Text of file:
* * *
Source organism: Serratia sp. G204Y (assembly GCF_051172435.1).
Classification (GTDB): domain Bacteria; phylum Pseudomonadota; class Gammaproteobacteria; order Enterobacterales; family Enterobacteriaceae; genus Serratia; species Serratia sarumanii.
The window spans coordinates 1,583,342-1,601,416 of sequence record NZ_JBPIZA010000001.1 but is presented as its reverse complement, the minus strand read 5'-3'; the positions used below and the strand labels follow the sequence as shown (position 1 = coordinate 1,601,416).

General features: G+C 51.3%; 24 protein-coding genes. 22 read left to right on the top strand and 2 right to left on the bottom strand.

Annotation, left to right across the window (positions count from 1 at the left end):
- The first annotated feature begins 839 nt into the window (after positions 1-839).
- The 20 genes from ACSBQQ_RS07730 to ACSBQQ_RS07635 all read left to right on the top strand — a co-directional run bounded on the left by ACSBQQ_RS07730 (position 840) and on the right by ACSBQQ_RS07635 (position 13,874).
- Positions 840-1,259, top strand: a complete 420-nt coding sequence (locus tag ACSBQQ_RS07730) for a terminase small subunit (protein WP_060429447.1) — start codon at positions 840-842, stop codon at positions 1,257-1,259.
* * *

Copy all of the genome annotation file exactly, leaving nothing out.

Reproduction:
Source organism: Serratia sp. G204Y (assembly GCF_051172435.1).
Classification (GTDB): domain Bacteria; phylum Pseudomonadota; class Gammaproteobacteria; order Enterobacterales; family Enterobacteriaceae; genus Serratia; species Serratia sarumanii.
The window spans coordinates 1,583,342-1,601,416 of sequence record NZ_JBPIZA010000001.1 but is presented as its reverse complement, the minus strand read 5'-3'; the positions used below and the strand labels follow the sequence as shown (position 1 = coordinate 1,601,416).

General features: G+C 51.3%; 24 protein-coding genes. 22 read left to right on the top strand and 2 right to left on the bottom strand.

Annotation, left to right across the window (positions count from 1 at the left end):
- The first annotated feature begins 839 nt into the window (after positions 1-839).
- The 20 genes from ACSBQQ_RS07730 to ACSBQQ_RS07635 all read left to right on the top strand — a co-directional run bounded on the left by ACSBQQ_RS07730 (position 840) and on the right by ACSBQQ_RS07635 (position 13,874).
- Positions 840-1,259, top strand: a complete 420-nt coding sequence (locus tag ACSBQQ_RS07730) for a terminase small subunit (protein WP_060429447.1) — start codon at positions 840-842, stop codon at positions 1,257-1,259.